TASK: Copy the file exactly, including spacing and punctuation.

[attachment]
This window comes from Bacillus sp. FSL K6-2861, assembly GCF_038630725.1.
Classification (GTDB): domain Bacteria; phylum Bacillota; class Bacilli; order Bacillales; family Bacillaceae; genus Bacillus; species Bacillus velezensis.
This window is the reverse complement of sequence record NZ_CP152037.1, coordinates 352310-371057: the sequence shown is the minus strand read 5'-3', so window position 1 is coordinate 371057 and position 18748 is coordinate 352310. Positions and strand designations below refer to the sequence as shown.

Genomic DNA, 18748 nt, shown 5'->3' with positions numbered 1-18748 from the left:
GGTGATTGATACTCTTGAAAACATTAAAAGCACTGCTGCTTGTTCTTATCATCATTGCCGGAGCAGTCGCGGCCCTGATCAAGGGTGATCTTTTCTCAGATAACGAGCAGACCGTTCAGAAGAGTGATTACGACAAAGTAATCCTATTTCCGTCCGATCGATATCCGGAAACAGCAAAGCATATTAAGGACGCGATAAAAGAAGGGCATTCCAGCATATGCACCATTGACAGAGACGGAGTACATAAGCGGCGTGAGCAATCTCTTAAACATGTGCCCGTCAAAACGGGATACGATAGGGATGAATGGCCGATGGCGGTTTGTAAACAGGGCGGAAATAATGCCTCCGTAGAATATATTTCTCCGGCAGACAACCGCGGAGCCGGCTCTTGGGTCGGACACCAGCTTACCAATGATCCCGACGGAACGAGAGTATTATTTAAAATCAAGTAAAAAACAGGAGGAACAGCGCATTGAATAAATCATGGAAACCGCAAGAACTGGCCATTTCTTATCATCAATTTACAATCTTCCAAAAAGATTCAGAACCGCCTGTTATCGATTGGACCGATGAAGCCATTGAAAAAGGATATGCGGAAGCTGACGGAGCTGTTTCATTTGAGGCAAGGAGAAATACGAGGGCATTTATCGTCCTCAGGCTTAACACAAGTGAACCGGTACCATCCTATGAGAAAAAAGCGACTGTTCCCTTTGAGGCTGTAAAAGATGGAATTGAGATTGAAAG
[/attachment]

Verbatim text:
This window comes from Bacillus sp. FSL K6-2861, assembly GCF_038630725.1.
Classification (GTDB): domain Bacteria; phylum Bacillota; class Bacilli; order Bacillales; family Bacillaceae; genus Bacillus; species Bacillus velezensis.
This window is the reverse complement of sequence record NZ_CP152037.1, coordinates 352310-371057: the sequence shown is the minus strand read 5'-3', so window position 1 is coordinate 371057 and position 18748 is coordinate 352310. Positions and strand designations below refer to the sequence as shown.

Genomic DNA, 18748 nt, shown 5'->3' with positions numbered 1-18748 from the left:
GGTGATTGATACTCTTGAAAACATTAAAAGCACTGCTGCTTGTTCTTATCATCATTGCCGGAGCAGTCGCGGCCCTGATCAAGGGTGATCTTTTCTCAGATAACGAGCAGACCGTTCAGAAGAGTGATTACGACAAAGTAATCCTATTTCCGTCCGATCGATATCCGGAAACAGCAAAGCATATTAAGGACGCGATAAAAGAAGGGCATTCCAGCATATGCACCATTGACAGAGACGGAGTACATAAGCGGCGTGAGCAATCTCTTAAACATGTGCCCGTCAAAACGGGATACGATAGGGATGAATGGCCGATGGCGGTTTGTAAACAGGGCGGAAATAATGCCTCCGTAGAATATATTTCTCCGGCAGACAACCGCGGAGCCGGCTCTTGGGTCGGACACCAGCTTACCAATGATCCCGACGGAACGAGAGTATTATTTAAAATCAAGTAAAAAACAGGAGGAACAGCGCATTGAATAAATCATGGAAACCGCAAGAACTGGCCATTTCTTATCATCAATTTACAATCTTCCAAAAAGATTCAGAACCGCCTGTTATCGATTGGACCGATGAAGCCATTGAAAAAGGATATGCGGAAGCTGACGGAGCTGTTTCATTTGAGGCAAGGAGAAATACGAGGGCATTTATCGTCCTCAGGCTTAACACAAGTGAACCGGTACCATCCTATGAGAAAAAAGCGACTGTTCCCTTTGAGGCTGTAAAAGATGGAATTGAGATTGAAAG